Green named livestockman of the year
Madras rancher and feedlot owner Tom Green was honored as the 2004 Livestockman of the Year at the Jefferson County Livestock Association's annual banquet, held Jan. 15, at Sonny's Restaurant in Madras.
The presentation was made by Chuck Johnson, last year's Livestockman of the Year, who outlined Green's background and accomplishments.
Green, who was born in 1956, has roots in Jefferson County that go back to 1897. His early childhood was spent on the family's dairy on Agency Plains, where he learned to milk cows and became interested in feeding cattle.
In 1964, the family moved to town, but while he was in high school they lived near the fairgrounds, where Green worked during the summer helping Jay Binder and Sonny Bain prepare for the fair.
He was also very active in 4-H and FFA and showed many steers at the Jefferson County Fair and the Wheat League in The Dalles.
His numerous animal projects, including feeding steers, riding horses and training his German shorthair dog, were financed through several after-school and summer jobs. He worked for different farmers changing pipe, chopping mint and ran a mint still for Ben Evick and Larry Dowers.
He also guided fishermen on the Deschutes River when jet sleds were legal. Another summer job was helping the Bain family with their rodeos, which led to another lifelong interest.
After graduating from Madras High School in 1974 (the third generation of Green's to do so) Green worked at Bob Alley's feedlot in Culver.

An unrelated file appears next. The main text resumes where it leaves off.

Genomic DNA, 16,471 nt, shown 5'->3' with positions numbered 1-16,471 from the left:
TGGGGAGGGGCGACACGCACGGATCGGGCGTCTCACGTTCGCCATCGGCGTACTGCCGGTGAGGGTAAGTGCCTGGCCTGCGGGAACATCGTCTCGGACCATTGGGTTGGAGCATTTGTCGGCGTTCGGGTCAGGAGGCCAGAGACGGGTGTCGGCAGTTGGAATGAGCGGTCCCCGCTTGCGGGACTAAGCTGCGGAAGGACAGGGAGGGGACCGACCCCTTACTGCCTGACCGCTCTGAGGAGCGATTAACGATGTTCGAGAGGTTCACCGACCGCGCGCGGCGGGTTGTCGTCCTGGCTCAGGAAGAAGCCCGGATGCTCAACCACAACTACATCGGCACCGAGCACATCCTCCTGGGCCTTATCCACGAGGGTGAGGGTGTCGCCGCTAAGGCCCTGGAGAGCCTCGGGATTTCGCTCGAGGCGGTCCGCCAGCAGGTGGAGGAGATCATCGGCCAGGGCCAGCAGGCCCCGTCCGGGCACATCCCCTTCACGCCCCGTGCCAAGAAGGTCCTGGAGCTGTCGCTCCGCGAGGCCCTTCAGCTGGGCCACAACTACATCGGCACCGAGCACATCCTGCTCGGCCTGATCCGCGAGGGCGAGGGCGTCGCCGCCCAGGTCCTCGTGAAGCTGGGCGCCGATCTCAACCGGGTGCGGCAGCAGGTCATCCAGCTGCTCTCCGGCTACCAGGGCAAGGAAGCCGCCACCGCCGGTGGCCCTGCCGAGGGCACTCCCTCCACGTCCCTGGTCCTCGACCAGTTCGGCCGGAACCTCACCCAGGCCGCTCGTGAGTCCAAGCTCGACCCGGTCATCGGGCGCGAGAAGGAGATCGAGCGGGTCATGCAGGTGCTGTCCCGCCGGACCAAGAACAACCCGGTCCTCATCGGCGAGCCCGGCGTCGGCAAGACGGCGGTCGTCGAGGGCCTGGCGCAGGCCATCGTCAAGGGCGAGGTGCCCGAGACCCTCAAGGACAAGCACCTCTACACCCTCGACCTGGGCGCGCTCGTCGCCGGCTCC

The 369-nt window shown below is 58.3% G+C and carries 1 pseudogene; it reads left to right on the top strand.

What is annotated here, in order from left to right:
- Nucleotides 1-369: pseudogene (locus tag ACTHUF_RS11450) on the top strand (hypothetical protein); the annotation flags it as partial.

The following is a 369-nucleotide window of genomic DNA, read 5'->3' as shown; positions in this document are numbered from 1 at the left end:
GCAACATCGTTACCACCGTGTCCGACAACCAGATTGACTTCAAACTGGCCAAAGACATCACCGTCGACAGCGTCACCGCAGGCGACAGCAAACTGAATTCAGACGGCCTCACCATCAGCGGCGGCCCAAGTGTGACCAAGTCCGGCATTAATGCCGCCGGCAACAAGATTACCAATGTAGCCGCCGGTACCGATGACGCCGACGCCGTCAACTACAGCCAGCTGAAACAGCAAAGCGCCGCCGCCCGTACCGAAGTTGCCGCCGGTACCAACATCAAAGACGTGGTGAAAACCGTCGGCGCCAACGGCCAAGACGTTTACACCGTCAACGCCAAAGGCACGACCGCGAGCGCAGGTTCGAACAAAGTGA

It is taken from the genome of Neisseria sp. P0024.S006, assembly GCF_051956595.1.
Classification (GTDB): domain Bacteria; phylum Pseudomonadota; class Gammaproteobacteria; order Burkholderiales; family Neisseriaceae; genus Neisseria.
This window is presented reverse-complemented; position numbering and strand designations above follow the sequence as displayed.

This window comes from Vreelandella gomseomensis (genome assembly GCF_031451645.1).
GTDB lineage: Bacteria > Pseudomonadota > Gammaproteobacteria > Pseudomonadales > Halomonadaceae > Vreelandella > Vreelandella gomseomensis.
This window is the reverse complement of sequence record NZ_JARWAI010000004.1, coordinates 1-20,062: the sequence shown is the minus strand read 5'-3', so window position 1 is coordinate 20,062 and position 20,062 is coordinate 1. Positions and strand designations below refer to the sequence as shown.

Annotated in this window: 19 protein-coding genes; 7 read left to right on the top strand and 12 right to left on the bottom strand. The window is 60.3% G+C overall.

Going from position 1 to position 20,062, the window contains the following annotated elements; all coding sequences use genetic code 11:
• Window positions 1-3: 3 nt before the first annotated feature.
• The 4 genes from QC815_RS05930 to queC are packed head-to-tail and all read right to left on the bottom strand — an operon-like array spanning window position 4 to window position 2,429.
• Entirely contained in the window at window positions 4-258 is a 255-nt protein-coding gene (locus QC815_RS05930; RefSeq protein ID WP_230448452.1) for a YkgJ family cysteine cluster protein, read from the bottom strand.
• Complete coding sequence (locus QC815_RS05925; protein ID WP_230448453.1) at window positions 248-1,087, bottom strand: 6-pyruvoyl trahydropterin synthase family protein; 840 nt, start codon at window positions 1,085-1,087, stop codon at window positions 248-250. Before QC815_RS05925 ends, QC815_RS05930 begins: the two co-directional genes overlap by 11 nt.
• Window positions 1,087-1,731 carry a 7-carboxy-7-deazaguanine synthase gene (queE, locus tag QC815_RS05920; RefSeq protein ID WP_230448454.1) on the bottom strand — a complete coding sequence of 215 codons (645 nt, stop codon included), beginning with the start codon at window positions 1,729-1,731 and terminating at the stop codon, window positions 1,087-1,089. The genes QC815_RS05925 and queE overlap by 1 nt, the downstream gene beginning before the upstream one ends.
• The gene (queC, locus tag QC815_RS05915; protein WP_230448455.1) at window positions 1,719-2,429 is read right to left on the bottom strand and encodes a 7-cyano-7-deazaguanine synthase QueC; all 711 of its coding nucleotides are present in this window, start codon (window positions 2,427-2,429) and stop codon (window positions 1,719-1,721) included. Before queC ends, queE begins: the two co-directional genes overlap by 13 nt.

The next year, he worked at the Oregon Feedlot, located east of Madras, and oversaw the health of 6,000 head of cattle. In the spring of 1976, he started working at the Central Oregon Auction Yard for Paul Schoen as a yardman.
After several years of Schoen's and Chuck Simmelink's tutoring, Green moved up to the position of field representative and traveled to the Paulina-Post area and all around The Dalles, buying and selling cattle.
In December 1981, Green married Susie Weigand. He continued to work for the auction yard until the fall of 1982, when he leased Raburn's feedlot on Dogwood Lane.
He fed a few hundred head of calves, getting them ready to sell, and ran 400 head of mother cows on Hay Creek Ranch. In March 1983, the Green's son Tony was born.
Tom and Susie purchased the feedlot in 1985, moved there and started feeding cattle full-time. To get ideas on ways to improve his feedlot facilities, Green traveled around and looked at feedlots all over the Midwest.
In 1995, they sold the feedlot and purchased 300 acres of farmland to start a full-time hay operation. With more time on his hands during the winter, Green began raising quarter horses and bucking horses. He also fed about 100 head of mother cows and leased a valley pasture to summer 300 head of cattle.
After fighting the hay market, Green wanted the challenge of another feedlot, as well as a place to market his hay. Many sleepless nights were spent drawing out his plans to build a topnotch facility in the Northwest.
In 2003, he started the process of getting all the permits in order to build the feedlot behind the auction yard. Then in July 2004, after many obstacles and learning a lot about politics, the first posts were set in the ground.
By September, the first pens were completed and cattle started coming in. The facility is now fully built.
The new Green Cattle Feedlot is a family-owned and operated business, with Tom, Susie, their son Tony, and daughter-in-law Sammee all being partners in this new venture.